Thinking behind the development of PhonemeReader

Published by Claro Software on

The PhonemeReader has been developed to serve a simple but important purpose. It provides the opportunity to reinforce learning of the link between graphemes and phonemes as it is being taught in class.

Any word in the 10000-word dictionary can be displayed as a whole word followed by the word divided into its constituent graphemes. When the play button is clicked the graphemes will be highlighted in sequence as the associated phoneme is spoken. This provides a multisensory demonstration which can be further strengthened if the user chooses to echo each phoneme as it is said.

The suggestion is that learners who experience any difficulty should be given the opportunity to repeat a list of sample words for the week as often as necessary. The list of sample words can either be provided on screen, enabling the user to copy and paste each word, or provided on paper, requiring the user to type in each word.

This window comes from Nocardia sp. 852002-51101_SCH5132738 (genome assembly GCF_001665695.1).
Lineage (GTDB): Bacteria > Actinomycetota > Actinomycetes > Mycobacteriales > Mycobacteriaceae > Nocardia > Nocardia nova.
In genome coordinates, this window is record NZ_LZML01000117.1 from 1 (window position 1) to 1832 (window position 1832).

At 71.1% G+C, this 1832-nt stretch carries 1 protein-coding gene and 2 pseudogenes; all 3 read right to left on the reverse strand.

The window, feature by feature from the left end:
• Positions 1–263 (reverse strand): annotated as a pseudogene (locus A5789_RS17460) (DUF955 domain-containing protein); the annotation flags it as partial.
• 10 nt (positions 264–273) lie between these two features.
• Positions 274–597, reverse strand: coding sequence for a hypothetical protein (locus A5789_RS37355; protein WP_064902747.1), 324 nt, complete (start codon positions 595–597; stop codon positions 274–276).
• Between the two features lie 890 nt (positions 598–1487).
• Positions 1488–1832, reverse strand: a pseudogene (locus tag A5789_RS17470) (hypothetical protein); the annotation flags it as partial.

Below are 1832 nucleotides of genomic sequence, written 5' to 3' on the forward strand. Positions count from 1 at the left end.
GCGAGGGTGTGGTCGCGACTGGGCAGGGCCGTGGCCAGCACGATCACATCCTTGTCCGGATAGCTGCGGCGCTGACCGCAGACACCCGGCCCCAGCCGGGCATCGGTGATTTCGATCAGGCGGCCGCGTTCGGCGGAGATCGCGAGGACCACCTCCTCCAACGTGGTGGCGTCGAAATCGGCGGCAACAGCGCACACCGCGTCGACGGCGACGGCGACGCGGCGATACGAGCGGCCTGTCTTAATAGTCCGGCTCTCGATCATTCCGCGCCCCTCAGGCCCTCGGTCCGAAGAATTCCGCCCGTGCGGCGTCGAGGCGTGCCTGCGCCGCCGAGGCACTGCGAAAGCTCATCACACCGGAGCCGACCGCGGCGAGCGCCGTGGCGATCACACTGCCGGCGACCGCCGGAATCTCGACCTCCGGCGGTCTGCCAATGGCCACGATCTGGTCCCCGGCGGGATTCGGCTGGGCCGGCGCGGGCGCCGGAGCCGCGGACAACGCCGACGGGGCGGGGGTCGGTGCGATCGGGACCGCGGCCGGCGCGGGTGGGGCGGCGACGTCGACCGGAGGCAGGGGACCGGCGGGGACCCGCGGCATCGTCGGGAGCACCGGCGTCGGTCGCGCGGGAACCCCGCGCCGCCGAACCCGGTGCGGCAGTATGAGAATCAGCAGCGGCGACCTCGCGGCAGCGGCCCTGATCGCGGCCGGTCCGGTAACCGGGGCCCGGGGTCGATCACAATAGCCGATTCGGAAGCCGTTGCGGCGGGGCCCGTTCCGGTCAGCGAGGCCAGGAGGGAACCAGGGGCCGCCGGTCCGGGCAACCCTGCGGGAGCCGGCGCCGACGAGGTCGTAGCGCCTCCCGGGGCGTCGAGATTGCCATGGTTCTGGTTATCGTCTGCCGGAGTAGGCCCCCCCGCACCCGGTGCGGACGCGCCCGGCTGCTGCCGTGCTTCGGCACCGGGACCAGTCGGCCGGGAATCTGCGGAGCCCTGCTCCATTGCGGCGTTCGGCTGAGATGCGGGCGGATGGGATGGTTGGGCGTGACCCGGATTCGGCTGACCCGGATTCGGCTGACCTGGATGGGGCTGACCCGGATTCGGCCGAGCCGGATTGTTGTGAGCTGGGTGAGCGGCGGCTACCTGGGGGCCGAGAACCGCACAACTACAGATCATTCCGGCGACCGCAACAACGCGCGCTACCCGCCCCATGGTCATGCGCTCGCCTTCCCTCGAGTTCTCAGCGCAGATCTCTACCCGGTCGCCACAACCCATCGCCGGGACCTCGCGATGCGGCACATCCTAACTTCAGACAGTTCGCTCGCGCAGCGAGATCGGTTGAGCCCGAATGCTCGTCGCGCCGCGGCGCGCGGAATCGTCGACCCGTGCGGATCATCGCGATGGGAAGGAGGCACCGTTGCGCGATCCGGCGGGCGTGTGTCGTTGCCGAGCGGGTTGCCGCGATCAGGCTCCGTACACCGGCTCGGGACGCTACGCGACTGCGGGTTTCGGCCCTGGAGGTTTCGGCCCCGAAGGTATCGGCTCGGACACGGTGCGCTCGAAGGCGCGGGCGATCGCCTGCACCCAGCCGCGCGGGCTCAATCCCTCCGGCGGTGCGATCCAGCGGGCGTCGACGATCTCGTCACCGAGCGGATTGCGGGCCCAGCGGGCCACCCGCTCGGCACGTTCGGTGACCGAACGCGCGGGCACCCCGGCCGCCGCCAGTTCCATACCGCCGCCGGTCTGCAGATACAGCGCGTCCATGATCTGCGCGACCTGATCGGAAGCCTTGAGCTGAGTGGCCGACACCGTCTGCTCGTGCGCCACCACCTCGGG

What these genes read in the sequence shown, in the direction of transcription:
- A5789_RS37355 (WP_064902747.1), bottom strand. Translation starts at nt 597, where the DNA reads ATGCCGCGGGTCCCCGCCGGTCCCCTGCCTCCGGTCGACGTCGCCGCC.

Once trained to use the software, the learner should be able to work independently on this list, controlling the pace at which the phonemes are read out. They can also choose to listen to a female or male voice.

Each session should take no more than 10 to 15 minutes.

In a small number of words there is a phoneme used in pronunciation which has no corresponding grapheme. Where these occur, the whole word is highlighted in red when this phoneme is said. For example, in the word “bubbling,” there is a vowel sound pronounced between the “b” and “l.”

Included in the dictionary are 140 ‘nonsense’ words taken from past Phonics Screening Checks. These can provide practice for those individuals who find nonsense word reading challenging. A list of these words is provided separately.

The expectation is that through independent reinforcement of the learning taking place in class, many learners will be saved from falling behind and thus avoid suffering the loss of self-confidence in their ability to read that so often results.

This page was last updated on 30th March 2020.